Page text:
Book Review: Universal Principles of Design
Not long ago, designers were eclectic generalists. They studied art, science, and religion in order to understand the basic workings of nature, and then applied what they learned to solve the problems of the day. Over time, the quantity and complexity of accumulated knowledge led to increased specialization among designers, and breadth of knowledge was increasingly traded for depth of knowledge. This trend continues today. As designers become more specialized, awareness of advances and discoveries in other areas of specialization diminishes. This is inevitable and unfortunate, since much can be learned from progress in other design disciplines.
This paragraph — from the brief introduction of the book — tells you much about its content.
It picks and describes 125 universal principles of design. Each on two pages. First page concisely summarizes the principle giving you resources for further reading. The second page holds real-world example of the principle.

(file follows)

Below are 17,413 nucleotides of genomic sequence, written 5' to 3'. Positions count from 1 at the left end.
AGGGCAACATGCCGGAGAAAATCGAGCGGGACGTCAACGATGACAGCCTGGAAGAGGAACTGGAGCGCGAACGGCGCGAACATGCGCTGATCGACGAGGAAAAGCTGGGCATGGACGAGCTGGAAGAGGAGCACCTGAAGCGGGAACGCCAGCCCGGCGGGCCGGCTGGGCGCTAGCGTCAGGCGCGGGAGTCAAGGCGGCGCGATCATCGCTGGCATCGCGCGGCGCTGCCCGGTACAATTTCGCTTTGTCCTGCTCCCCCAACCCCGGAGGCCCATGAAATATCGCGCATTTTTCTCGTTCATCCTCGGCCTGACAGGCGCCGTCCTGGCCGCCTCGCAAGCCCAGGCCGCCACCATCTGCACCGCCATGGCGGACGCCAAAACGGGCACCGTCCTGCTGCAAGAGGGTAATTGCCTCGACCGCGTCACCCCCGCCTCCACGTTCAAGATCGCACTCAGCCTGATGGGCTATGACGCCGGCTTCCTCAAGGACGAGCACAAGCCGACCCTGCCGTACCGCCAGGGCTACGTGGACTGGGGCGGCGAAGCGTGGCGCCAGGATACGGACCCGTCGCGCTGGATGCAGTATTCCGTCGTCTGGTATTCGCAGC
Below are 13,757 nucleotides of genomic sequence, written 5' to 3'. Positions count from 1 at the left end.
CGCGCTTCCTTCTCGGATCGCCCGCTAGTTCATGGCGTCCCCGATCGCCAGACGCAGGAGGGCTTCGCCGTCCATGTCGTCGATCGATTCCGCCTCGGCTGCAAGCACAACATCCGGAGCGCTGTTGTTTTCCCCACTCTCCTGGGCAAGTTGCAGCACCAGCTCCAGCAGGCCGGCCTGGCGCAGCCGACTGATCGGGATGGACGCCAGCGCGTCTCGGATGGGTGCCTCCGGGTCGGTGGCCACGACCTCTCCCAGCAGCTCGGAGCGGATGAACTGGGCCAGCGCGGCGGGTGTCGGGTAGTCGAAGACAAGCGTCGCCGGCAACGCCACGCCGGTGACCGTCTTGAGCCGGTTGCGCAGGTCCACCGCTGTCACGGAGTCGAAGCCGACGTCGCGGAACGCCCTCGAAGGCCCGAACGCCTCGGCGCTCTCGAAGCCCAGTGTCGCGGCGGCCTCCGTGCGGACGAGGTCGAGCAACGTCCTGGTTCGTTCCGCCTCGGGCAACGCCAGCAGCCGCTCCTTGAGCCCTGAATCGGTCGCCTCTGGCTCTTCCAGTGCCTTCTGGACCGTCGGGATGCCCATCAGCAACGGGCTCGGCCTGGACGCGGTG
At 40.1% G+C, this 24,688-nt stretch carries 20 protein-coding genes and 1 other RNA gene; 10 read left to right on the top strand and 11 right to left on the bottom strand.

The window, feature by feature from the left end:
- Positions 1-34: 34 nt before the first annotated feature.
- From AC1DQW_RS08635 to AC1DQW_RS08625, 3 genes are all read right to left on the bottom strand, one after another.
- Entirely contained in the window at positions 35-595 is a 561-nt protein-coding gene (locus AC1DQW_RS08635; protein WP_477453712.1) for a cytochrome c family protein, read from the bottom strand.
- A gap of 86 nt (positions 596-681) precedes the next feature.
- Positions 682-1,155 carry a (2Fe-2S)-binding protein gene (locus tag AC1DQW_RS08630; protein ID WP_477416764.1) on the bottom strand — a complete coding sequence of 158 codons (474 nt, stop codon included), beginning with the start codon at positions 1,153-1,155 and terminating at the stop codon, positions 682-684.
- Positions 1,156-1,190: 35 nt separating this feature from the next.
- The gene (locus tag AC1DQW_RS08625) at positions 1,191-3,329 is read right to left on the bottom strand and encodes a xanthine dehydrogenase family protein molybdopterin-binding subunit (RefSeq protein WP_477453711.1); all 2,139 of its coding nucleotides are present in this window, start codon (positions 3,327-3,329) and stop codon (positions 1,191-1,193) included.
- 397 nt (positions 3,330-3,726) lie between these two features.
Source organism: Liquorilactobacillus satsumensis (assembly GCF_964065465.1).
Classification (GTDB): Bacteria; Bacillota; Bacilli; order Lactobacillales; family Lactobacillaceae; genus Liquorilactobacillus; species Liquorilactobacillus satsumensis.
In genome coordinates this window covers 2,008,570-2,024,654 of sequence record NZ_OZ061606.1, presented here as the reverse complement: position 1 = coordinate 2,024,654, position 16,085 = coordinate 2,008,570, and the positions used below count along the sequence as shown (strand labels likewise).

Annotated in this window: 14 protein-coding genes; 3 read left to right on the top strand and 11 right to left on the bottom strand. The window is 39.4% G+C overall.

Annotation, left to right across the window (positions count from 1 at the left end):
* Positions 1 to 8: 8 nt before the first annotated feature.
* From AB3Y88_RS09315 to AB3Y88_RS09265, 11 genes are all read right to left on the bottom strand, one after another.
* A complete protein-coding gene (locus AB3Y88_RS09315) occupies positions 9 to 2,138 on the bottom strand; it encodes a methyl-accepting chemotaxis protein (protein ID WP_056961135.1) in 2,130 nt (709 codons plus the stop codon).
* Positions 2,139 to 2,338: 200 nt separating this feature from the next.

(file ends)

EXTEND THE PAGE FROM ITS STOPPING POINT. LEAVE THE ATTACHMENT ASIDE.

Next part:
Principles are ordered alphabetically. Here is the first ten to give you some feel:
- 80/20 rule
- Advance Organizer
- Aesthetic-Usability Effect
- Anthropomorphic Form
- Area alignment
- Attractiveness Bias
In my view Universal Principles of Design accomplishes what the authors set out to do:
Courses in psychology and anthropology were glaringly absent from my undergraduate and graduate design education. Indeed, a deeper understanding of human behavior and a scholarly approach to design were almost entirely overlooked. I left college with considerable knowledge in form making and very little knowledge in understanding human perception and meaning making. Universal Principles of Design is a resource that helps to fill in some of the gaps, dispel myths, and give sound reasons for much of what is felt intuitively, and yet not fully understood.
What I like the most about this book is its mix of conciseness and comprehensiveness. Like a good map, it gives you clear overview of wast area while giving you pointers where to delve deeper.
Warning: Should you buy this book after clicking on the links at this page, I may get some coffee money from Amazon.